Content – one of The 3 Cs
In a recent article we introduced the 3Cs for a Proper Plan:
As promised, we will elaborate on each beginning with Content and by Content we mean SCOPE.
Does the schedule represent a meaningful, realistic view of project execution?
This wasn’t an idle question when we last asked it and whilst you might consider scope as being just the work, it isn’t. The scope of work needs to take account of all of the tasks, all of the dependencies, all of the constraints all of the implicit parameters and all of the expectations of the parties, that need to be understood in order to create an effective schedule.
If the schedule is not appropriate to the works or is unachievable or not credible, then there are grounds for it to be rejected. Sadly many schedules do not achieve this, even sadder, many inadequate schedules are not recognised and the result is that they fail to help achieve to a successful outcome or, worse, contribute significantly to failure.
So how planners ensure that they have captured the entire scope?
We suggest that this begins with a review of all the available materials such as works information, the functional requirements, the technical specification, construction drawings, the contract, the bid assumptions; this should be enhanced by the project team’s experience of similar works.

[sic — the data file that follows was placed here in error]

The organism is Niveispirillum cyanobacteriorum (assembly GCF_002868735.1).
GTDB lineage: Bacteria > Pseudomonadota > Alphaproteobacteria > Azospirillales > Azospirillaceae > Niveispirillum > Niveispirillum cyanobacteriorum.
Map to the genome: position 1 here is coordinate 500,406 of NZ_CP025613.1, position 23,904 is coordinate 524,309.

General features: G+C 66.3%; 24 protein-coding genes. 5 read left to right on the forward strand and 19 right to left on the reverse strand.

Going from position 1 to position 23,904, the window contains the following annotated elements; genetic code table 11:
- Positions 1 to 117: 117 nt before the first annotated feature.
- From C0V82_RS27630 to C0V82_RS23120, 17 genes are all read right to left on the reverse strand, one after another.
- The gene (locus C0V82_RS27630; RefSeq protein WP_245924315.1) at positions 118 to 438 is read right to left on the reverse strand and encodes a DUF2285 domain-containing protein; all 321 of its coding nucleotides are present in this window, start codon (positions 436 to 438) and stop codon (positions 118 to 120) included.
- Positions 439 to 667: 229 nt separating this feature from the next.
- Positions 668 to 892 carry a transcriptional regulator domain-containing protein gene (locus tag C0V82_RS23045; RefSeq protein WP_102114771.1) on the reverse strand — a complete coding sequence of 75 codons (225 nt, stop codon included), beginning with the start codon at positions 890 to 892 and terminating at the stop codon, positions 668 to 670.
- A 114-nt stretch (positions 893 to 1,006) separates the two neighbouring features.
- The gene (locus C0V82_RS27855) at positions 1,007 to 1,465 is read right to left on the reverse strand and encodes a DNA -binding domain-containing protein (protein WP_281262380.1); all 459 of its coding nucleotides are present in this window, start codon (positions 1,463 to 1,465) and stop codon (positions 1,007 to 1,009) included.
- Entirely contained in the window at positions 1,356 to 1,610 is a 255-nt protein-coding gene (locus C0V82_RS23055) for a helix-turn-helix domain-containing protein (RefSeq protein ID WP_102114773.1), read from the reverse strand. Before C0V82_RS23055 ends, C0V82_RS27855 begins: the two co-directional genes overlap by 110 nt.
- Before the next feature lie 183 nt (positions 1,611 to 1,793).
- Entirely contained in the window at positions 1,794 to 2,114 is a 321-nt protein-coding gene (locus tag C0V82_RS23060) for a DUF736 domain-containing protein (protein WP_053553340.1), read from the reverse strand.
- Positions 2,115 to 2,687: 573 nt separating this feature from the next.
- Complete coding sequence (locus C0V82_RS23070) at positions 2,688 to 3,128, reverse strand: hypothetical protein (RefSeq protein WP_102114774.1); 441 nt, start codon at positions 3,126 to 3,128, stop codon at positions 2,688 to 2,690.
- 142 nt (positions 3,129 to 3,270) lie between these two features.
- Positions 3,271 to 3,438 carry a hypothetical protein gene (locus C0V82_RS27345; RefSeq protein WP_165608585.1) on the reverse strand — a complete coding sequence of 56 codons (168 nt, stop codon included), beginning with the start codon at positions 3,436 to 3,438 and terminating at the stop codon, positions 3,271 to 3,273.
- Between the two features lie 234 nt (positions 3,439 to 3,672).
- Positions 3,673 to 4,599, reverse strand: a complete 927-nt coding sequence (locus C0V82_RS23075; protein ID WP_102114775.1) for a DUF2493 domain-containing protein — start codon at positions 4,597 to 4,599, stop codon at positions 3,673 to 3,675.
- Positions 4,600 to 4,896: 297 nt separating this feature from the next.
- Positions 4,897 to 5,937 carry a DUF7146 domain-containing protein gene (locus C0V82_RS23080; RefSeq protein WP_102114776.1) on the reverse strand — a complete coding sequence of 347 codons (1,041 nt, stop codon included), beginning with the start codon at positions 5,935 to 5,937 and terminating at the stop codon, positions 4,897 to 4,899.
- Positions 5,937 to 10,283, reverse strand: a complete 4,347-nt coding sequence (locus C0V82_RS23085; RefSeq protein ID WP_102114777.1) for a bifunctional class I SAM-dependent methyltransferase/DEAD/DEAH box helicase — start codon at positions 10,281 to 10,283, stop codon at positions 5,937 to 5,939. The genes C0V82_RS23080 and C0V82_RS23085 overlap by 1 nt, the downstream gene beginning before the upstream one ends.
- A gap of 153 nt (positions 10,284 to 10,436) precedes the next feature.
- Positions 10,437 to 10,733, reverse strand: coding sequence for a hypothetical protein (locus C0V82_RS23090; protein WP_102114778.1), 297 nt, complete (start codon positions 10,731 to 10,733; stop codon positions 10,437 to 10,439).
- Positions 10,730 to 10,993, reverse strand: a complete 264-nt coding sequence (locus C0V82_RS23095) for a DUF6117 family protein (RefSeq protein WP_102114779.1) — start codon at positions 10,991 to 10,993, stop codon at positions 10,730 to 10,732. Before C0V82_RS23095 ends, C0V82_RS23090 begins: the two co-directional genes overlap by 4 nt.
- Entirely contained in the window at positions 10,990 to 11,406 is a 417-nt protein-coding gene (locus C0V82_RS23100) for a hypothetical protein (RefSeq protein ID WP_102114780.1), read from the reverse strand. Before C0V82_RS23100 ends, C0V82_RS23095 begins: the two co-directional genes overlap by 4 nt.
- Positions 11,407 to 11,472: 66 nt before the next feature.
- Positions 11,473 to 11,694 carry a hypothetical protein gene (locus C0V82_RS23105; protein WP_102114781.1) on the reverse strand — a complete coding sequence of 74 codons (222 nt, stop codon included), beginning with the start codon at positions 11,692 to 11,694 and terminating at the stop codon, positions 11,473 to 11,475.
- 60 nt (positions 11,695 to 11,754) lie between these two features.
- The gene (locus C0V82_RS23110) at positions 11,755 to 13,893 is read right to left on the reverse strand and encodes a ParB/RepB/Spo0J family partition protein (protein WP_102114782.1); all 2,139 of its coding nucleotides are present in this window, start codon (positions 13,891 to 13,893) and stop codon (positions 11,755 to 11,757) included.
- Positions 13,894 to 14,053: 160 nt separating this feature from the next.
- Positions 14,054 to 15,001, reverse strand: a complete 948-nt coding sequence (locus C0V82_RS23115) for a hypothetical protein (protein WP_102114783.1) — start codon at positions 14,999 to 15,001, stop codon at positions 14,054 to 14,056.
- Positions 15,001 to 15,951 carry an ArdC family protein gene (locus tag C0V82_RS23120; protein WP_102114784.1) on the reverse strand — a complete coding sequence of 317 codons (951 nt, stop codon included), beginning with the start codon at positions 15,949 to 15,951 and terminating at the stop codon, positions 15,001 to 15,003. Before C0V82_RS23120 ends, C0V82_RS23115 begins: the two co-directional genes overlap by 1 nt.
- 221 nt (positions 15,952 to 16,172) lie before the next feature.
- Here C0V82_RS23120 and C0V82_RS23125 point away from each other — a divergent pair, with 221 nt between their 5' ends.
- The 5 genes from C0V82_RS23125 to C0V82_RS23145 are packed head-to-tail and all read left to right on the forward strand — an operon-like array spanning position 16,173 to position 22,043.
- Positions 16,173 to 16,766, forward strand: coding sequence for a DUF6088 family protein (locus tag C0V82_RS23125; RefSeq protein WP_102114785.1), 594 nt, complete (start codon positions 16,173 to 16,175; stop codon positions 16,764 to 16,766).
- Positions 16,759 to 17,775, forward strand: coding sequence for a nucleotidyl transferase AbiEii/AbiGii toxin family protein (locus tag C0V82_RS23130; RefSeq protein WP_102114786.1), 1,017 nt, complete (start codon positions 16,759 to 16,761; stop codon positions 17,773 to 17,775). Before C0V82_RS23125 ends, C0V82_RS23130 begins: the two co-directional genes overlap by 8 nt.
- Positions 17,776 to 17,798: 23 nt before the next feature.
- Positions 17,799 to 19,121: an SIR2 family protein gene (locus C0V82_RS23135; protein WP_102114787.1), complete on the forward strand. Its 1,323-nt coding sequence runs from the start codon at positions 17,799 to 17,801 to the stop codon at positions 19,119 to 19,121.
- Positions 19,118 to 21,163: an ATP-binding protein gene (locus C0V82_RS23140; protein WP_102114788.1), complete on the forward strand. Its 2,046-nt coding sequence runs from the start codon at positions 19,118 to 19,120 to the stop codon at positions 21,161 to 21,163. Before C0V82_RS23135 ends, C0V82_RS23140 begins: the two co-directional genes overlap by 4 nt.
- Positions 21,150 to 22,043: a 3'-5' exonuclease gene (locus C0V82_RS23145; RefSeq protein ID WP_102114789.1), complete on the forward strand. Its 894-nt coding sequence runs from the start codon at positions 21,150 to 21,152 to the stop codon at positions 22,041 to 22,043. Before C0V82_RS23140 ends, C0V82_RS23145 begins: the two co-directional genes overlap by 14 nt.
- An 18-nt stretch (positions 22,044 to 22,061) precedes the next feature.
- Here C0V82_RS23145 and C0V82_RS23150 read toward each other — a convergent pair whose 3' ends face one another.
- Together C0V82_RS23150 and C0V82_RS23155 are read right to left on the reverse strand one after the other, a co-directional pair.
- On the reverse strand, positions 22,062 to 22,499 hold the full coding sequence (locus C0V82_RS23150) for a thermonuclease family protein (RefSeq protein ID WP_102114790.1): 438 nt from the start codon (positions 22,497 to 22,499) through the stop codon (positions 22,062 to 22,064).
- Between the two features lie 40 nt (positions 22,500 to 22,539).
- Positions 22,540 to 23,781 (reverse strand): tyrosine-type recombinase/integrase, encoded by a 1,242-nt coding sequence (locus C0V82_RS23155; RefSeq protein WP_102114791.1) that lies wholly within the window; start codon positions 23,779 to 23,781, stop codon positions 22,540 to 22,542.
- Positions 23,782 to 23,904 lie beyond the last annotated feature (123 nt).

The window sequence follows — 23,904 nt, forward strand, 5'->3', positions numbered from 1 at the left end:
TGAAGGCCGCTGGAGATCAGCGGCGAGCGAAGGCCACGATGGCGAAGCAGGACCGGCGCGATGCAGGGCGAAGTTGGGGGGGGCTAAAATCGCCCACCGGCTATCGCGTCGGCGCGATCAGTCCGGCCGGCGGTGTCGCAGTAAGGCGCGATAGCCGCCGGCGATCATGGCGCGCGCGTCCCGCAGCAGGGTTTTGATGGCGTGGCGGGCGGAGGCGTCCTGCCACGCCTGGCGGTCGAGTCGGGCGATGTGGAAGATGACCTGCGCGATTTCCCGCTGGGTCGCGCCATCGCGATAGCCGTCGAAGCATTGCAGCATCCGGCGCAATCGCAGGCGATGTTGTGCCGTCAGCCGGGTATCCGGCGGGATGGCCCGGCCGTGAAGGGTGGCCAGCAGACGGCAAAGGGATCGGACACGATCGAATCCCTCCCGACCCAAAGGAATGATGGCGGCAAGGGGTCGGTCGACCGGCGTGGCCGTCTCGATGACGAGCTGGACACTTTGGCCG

Pay particular attention to implicit, process related tasks. Buried in the contractual small print and perhaps mentioned just once may be a 20-day review entitlement for all document submissions, consider the possibility of rework and resubmission following rejection and then take a look at all the deliverables this could affect. This is just one example of implicit tasks which, if overlooked, will massively impact actual dates.
Having thus established what the schedule should contain, consider what will hamper delivery. Procurement lead times, seasonal weather conditions, labour availability and location are just some of the factors that could be identified as limitations.
Now it should be possible to establish realistic durations and identify the logical dependencies.
You have the foundations for a decent schedule. How you build that schedule and how you use it to communicate effectively, will be the subject of future articles on the other two Cs Construction and Clarity.
A few words of caution;
Firstly, we’ve been very simplistic, you could develop a more comprehensive checklist (and we have), but a checklist will only tell you what you need to do and have done; it won’t do it for you. That’s technique!
Secondly, even good planning rarely goes to plan. We’ve discussed what material can be used, but not the preceding adjective in an earlier paragraph – “available materials”. You can’t build your perfect schedule in a vacuum and if key materials are not available to the planner in good time, then no amount of personal thoroughness or technique can compensate!
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